Multi-million euro plant cleans bacteria infected Irish water

A €9.8M water treatment plant featuring Ireland's largest membrane filtration system was officially opened last week.

Around 30,000 residents could not drink tap water for four years or risked illness if they did

Around 30,000 residents could not drink tap water for four years or risked illness if they did

John Gormley, minister for the environment, heritage and local government, officially opened the Ennis Water Treatment Works at Drumcliff, Ennis, County Clare last Friday (April 23).

The project was developed after the discovery of cryptosporidium in the local water source in 2005.

Cryptosporidium, also known as Crypto, can cause diarrhoea and other related illness in humans and other mammals drinking the water.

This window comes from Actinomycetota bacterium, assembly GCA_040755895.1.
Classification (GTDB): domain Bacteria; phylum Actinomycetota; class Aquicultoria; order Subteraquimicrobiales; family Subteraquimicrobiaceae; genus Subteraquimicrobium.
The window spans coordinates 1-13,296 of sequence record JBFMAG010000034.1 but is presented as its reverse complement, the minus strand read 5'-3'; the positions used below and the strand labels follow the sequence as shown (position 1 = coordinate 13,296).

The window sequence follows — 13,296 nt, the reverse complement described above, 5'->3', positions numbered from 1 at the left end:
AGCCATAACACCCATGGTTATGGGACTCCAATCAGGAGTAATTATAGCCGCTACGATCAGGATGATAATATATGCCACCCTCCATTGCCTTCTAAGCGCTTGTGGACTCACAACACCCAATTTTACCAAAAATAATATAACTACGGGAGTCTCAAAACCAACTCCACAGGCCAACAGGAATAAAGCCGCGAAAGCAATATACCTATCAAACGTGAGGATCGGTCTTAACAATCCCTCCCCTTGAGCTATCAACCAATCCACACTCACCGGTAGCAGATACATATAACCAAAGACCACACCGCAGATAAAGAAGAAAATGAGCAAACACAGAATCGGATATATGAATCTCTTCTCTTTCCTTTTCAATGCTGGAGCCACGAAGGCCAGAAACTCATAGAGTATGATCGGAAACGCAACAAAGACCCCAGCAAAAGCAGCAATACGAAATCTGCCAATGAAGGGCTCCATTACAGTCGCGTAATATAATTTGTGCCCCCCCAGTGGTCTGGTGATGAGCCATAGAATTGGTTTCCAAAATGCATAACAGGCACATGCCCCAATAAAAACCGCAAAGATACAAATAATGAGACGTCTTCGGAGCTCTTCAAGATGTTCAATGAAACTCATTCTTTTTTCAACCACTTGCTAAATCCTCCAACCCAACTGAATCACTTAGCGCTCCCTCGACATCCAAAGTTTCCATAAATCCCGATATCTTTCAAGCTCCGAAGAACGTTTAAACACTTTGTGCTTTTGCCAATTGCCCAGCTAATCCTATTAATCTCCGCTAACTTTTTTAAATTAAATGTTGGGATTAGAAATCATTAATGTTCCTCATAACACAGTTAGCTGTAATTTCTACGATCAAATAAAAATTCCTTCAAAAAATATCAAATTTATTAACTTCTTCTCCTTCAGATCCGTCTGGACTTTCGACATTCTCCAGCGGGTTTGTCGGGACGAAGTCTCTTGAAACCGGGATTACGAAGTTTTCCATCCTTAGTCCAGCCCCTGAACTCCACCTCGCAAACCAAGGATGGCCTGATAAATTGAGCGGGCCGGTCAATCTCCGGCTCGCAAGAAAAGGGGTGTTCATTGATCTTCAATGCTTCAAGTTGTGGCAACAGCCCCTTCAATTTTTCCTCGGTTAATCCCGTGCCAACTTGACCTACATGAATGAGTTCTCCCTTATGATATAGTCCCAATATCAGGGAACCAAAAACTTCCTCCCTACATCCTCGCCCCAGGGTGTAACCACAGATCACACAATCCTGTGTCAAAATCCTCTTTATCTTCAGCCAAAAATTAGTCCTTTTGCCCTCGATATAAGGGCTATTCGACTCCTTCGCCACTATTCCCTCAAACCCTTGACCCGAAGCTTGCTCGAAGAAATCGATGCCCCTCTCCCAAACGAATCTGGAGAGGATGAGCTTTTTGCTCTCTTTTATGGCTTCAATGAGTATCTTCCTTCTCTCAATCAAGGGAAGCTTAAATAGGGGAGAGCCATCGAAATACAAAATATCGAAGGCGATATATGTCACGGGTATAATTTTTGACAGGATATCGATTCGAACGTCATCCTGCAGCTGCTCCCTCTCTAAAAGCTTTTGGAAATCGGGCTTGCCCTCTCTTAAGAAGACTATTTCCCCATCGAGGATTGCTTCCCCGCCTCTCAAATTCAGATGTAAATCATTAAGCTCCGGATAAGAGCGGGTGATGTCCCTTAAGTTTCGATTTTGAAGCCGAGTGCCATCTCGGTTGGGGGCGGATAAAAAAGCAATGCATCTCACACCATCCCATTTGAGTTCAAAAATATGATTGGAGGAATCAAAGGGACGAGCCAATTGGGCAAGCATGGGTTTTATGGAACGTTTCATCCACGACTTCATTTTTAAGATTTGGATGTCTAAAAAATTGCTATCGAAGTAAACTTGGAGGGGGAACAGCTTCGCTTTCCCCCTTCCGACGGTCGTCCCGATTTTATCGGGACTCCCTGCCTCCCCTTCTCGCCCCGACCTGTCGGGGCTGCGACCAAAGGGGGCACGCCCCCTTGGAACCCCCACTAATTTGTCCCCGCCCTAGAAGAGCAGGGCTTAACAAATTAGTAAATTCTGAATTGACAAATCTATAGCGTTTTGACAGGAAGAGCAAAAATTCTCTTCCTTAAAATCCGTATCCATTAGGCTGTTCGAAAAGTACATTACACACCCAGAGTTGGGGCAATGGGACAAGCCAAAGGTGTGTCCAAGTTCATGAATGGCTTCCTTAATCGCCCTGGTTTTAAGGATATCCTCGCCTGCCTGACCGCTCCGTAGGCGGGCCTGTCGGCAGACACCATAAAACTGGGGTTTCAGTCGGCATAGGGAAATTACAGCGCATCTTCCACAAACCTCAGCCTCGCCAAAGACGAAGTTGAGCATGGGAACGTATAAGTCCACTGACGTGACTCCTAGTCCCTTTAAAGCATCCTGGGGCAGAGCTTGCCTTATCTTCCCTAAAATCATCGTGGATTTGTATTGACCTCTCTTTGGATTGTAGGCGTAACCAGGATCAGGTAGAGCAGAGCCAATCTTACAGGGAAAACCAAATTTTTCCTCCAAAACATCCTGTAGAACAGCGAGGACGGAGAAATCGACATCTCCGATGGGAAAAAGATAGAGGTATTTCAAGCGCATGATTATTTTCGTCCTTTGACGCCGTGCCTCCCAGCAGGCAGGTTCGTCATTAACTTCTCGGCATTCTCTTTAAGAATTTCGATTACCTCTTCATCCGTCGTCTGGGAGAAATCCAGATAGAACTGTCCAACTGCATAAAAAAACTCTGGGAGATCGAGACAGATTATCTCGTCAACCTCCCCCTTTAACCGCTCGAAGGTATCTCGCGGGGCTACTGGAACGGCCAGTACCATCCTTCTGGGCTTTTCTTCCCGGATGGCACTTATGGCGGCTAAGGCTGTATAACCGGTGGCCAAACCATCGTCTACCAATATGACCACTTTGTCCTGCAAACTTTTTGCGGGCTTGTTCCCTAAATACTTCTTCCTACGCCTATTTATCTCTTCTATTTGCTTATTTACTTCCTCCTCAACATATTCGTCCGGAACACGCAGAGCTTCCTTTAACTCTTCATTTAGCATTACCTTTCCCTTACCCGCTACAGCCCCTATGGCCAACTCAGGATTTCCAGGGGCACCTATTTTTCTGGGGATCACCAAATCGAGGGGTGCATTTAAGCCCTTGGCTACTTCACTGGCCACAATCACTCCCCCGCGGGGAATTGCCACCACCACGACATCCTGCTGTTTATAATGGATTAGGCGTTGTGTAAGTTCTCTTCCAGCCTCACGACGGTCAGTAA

Since the plan started operating in late 2009 a drinking water alert, in place since 2005, was officially lifted in December last year.

The plant will provide high quality drinking water to around 30,000 people in Ennis town and the neighbouring areas of Barefield, Crusheen, Clarecastle and Doora.

The project has been co-funded by the Department of the Environment, Heritage & Local Government and Clare County Council under the National Development Plan.

Clare County manager, Tom Coughlan, said: "The Ennis Water Treatment Works greatly enhances the quality of potable water being provided to householders and business alike."

Luke Walsh

Tags



Topics

Water
Click a keyword to see more stories on that topic, view related news, or find more related items.

Comments

You need to be logged in to make a comment. Don't have an account? Set one up right now in seconds!


© Faversham House Ltd 2010. edie news articles may be copied or forwarded for individual use only. No other reproduction or distribution is permitted without prior written consent.